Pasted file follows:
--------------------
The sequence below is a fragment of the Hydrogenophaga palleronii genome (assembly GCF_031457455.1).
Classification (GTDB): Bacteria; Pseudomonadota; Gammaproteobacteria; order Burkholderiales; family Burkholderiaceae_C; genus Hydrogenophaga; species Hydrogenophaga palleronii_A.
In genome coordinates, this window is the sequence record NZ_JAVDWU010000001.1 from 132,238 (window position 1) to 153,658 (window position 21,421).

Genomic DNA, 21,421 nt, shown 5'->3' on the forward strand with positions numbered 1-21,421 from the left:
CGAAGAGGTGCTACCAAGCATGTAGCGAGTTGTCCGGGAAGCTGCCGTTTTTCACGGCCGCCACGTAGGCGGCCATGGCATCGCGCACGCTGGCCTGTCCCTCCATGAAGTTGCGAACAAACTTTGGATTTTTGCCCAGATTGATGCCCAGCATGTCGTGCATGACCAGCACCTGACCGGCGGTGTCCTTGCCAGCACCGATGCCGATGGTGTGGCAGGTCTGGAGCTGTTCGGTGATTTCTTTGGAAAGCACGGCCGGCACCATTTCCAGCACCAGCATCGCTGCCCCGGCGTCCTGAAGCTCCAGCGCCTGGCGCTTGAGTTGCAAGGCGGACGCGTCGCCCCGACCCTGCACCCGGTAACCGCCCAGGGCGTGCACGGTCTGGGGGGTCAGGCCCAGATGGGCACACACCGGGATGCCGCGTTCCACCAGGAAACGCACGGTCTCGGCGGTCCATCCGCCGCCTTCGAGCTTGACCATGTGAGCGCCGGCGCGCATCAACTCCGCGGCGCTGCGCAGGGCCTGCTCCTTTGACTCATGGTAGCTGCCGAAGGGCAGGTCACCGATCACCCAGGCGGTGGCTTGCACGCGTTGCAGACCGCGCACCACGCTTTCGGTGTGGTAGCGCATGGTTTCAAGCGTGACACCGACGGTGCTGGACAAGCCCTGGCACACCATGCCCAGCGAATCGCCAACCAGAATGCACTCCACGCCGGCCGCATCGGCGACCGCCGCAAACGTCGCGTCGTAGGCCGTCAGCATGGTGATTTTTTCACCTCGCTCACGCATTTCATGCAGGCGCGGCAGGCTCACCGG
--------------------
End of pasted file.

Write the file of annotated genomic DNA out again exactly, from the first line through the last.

The sequence below is a fragment of the Hydrogenophaga palleronii genome (assembly GCF_031457455.1).
Classification (GTDB): Bacteria; Pseudomonadota; Gammaproteobacteria; order Burkholderiales; family Burkholderiaceae_C; genus Hydrogenophaga; species Hydrogenophaga palleronii_A.
In genome coordinates, this window is the sequence record NZ_JAVDWU010000001.1 from 132,238 (window position 1) to 153,658 (window position 21,421).

Genomic DNA, 21,421 nt, shown 5'->3' on the forward strand with positions numbered 1-21,421 from the left:
CGAAGAGGTGCTACCAAGCATGTAGCGAGTTGTCCGGGAAGCTGCCGTTTTTCACGGCCGCCACGTAGGCGGCCATGGCATCGCGCACGCTGGCCTGTCCCTCCATGAAGTTGCGAACAAACTTTGGATTTTTGCCCAGATTGATGCCCAGCATGTCGTGCATGACCAGCACCTGACCGGCGGTGTCCTTGCCAGCACCGATGCCGATGGTGTGGCAGGTCTGGAGCTGTTCGGTGATTTCTTTGGAAAGCACGGCCGGCACCATTTCCAGCACCAGCATCGCTGCCCCGGCGTCCTGAAGCTCCAGCGCCTGGCGCTTGAGTTGCAAGGCGGACGCGTCGCCCCGACCCTGCACCCGGTAACCGCCCAGGGCGTGCACGGTCTGGGGGGTCAGGCCCAGATGGGCACACACCGGGATGCCGCGTTCCACCAGGAAACGCACGGTCTCGGCGGTCCATCCGCCGCCTTCGAGCTTGACCATGTGAGCGCCGGCGCGCATCAACTCCGCGGCGCTGCGCAGGGCCTGCTCCTTTGACTCATGGTAGCTGCCGAAGGGCAGGTCACCGATCACCCAGGCGGTGGCTTGCACGCGTTGCAGACCGCGCACCACGCTTTCGGTGTGGTAGCGCATGGTTTCAAGCGTGACACCGACGGTGCTGGACAAGCCCTGGCACACCATGCCCAGCGAATCGCCAACCAGAATGCACTCCACGCCGGCCGCATCGGCGACCGCCGCAAACGTCGCGTCGTAGGCCGTCAGCATGGTGATTTTTTCACCTCGCTCACGCATTTCATGCAGGCGCGGCAGGCTCACCGG